UH, OH. MAYBE WE GOT what we asked for. Andrew Cuomo has proposed a state budget that might impose some fiscal discipline in Albany. That’s a scary thought. But whatever it does in the longer term, neither the process nor the immediate results will be pretty.
The governor released his first executive budget Tuesday, calling for a cut of over 7% in aid to public schools, a 10% cut in state agency spending and a huge hit to the Medicaid program, among other reductions. The school cuts will be amplified if the Assembly finally gives in and follows the lead of the state Senate in adopting a 2% cap on real property tax increases statewide.
Even before the budget emerged, Ichabod Crane had begun holding public meetings to discuss such unpleasant options as closing one or both of the elementary schools that serve as anchor institutions in Valatie and Kinderhook. Those venerable community schools may be luxuries that taxpayers can no longer afford.
The district is also preparing to share or consolidate services with one or more districts in Rensselaer County. Other districts will undoubtedly have to follow the same path very soon.
Those approaches promise savings down the road, but what about now? Can districts handle the double whammy of aid cuts and a property tax cap?
The governor seems to think so. He points out that the $1.5 billion he proposes cutting out of education is less that 3% of what school districts statewide will spend this year. True, but educating kids doesn’t happen statewide, it’s a local function, so it’s worth looking back at the current school district budgets adopted last May.
It turns out that all six public school districts in Columbia County proposed and won voter approval of budgets that actually reduced spending on a year-to-year basis. Each of the districts continues to function. The real cost came in districts where scores of people lost their jobs. That’s a bad deal for laid-off educators and their communities, and yet it’s unclear what effect those job losses will have on educational performance. But because we’re experimenting with the minds of our children, we’d better get some answers quickly.
The political reaction so far to the governor’s proposed budget has been muted. People expected cuts, and no one disputes that the state faces a $10 billion deficit that must be addressed. But I think two other factors play into how politicians have responded.
For one thing, this budget avoids the trap of naming villains. Sure, the governor says the state spends too much; state spending grew at more than twice the rate of inflation over the last decade. But he doesn’t blame a particular political party or group. And by leaving it at that abstract level, Mr. Cuomo opens up the only other reasonable interpretation of how we got here: that everybody who lives in the state has contributed a little bit to this mess, and the burden for correcting the problem falls on all of us.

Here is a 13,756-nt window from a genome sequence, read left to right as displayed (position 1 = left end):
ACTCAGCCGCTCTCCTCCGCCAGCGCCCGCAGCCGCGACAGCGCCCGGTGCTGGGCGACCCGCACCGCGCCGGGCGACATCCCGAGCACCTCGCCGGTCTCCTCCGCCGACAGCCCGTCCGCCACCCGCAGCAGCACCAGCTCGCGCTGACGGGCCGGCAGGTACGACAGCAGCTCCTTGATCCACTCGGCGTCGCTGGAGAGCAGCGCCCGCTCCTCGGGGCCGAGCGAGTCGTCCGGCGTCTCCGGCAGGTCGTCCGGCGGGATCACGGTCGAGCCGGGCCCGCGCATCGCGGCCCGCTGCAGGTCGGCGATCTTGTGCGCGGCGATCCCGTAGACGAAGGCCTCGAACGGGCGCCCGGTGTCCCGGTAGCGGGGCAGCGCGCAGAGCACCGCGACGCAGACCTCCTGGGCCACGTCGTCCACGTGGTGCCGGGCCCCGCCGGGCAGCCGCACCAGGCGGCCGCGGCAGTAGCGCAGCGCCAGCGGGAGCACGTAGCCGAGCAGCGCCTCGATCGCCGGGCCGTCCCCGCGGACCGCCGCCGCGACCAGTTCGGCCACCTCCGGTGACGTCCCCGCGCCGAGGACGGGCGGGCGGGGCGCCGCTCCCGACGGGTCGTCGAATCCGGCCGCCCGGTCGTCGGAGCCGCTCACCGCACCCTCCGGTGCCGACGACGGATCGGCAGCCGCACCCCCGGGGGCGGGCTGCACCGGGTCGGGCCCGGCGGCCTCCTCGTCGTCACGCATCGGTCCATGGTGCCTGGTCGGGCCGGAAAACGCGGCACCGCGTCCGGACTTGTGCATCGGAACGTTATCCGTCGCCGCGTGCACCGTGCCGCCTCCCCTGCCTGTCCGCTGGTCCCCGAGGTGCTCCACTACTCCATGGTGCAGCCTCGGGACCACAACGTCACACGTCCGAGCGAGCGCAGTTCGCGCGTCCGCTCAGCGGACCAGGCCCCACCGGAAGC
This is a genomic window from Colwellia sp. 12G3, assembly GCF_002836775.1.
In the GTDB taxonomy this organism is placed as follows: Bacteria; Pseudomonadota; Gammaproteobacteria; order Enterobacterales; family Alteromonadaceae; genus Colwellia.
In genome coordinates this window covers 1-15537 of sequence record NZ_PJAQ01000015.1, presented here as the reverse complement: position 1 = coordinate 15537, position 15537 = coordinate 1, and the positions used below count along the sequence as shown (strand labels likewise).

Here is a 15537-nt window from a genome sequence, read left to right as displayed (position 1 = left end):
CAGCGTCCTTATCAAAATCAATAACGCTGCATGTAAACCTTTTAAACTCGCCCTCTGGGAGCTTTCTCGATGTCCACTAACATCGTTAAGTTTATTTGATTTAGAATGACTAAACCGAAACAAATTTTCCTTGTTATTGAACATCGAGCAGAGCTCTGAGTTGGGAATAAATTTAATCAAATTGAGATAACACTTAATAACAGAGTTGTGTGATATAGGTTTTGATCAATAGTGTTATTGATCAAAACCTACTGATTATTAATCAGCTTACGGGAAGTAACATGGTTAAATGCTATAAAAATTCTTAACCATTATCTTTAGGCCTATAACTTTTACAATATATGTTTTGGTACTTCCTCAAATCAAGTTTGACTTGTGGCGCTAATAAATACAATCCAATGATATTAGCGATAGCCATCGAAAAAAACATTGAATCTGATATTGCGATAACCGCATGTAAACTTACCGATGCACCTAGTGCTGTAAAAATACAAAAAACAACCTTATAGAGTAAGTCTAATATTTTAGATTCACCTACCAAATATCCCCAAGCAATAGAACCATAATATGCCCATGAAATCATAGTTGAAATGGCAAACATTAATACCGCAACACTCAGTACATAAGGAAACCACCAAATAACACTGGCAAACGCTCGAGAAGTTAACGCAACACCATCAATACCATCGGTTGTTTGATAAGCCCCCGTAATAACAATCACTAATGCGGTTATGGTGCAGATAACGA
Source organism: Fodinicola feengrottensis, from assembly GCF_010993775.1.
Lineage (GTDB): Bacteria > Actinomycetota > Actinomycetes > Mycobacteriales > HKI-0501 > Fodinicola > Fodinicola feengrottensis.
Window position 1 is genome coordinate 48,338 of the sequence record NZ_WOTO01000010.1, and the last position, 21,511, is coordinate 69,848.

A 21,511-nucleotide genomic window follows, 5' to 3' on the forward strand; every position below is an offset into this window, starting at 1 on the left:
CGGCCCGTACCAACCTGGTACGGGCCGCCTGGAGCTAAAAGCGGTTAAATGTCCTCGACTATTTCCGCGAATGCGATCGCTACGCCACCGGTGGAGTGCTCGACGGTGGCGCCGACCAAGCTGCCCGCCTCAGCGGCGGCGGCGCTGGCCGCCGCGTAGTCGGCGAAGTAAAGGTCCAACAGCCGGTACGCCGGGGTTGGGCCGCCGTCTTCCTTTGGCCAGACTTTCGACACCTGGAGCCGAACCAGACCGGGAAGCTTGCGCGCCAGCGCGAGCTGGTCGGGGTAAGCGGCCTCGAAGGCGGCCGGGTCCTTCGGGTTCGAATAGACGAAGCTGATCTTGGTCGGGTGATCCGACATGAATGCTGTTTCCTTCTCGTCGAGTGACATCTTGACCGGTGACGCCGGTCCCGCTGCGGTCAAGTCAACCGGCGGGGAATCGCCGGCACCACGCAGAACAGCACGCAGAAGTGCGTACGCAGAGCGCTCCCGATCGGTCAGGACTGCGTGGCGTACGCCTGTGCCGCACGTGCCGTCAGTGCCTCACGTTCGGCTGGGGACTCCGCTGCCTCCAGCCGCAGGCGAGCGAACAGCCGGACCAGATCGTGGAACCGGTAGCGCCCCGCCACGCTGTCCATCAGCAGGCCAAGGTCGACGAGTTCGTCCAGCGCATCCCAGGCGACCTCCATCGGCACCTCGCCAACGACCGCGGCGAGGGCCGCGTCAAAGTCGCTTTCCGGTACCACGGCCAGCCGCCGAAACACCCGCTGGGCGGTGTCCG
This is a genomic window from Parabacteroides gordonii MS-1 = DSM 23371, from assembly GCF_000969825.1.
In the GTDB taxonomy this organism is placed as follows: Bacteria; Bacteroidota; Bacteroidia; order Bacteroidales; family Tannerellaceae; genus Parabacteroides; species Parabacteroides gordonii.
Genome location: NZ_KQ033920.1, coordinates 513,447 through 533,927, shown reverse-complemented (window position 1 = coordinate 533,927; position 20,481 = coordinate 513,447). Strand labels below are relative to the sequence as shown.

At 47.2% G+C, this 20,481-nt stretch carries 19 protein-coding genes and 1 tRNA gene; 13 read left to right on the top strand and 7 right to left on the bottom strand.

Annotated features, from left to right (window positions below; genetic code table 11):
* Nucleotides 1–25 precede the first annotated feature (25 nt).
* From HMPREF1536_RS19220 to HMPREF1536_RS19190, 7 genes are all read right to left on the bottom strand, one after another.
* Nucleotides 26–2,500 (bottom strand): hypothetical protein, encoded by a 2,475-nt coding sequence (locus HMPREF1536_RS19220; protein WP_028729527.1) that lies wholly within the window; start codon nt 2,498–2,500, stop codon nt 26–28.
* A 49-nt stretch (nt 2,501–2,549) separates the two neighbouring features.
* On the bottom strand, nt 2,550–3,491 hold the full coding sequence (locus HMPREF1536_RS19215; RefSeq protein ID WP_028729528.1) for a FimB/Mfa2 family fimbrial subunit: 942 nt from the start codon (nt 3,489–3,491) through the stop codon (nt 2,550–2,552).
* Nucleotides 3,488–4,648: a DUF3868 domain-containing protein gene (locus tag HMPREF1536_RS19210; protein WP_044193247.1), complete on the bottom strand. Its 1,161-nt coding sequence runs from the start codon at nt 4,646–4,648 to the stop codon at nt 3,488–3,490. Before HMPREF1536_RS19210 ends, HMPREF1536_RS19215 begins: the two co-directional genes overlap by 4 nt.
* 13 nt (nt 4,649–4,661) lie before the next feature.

The approach he takes to addressing some of the most contentious budget problems also deserves notice. He has appointed “teams” of people to recommend ways of accomplishing difficult tasks, like determining which prisons and related facilities should be closed. Nothing new in that, except that he would put money in this austere budget to help cushion the impact on regions hurt when state jobs suddenly disappear.
Only a few years ago during a far less severe money crisis the state summarily announced its plan to shut the prison in Hudson. The decision seemed arbitrary, opaque and oblivious of the harm it would do to the local economy. Once again the prison could end up on the list for extinction. But at least the governor has acknowledged that wherever prisons close, people need help to cope with the economic impact of the loss.
The governor’s budget will undergo many changes before state leaders settle on some sort of dismal spending plan to get us all through the next fiscal year. But Mr. Cuomo has done a good job in setting both the policy goals and the tone for the debate ahead. For the first time in years, there’s a budget before the state that isn’t about bad guys or whose side you’re on. Like all big plans it won’t accomplish all it sets out to do. But it’s a worthy start and it should give us all reason to hope.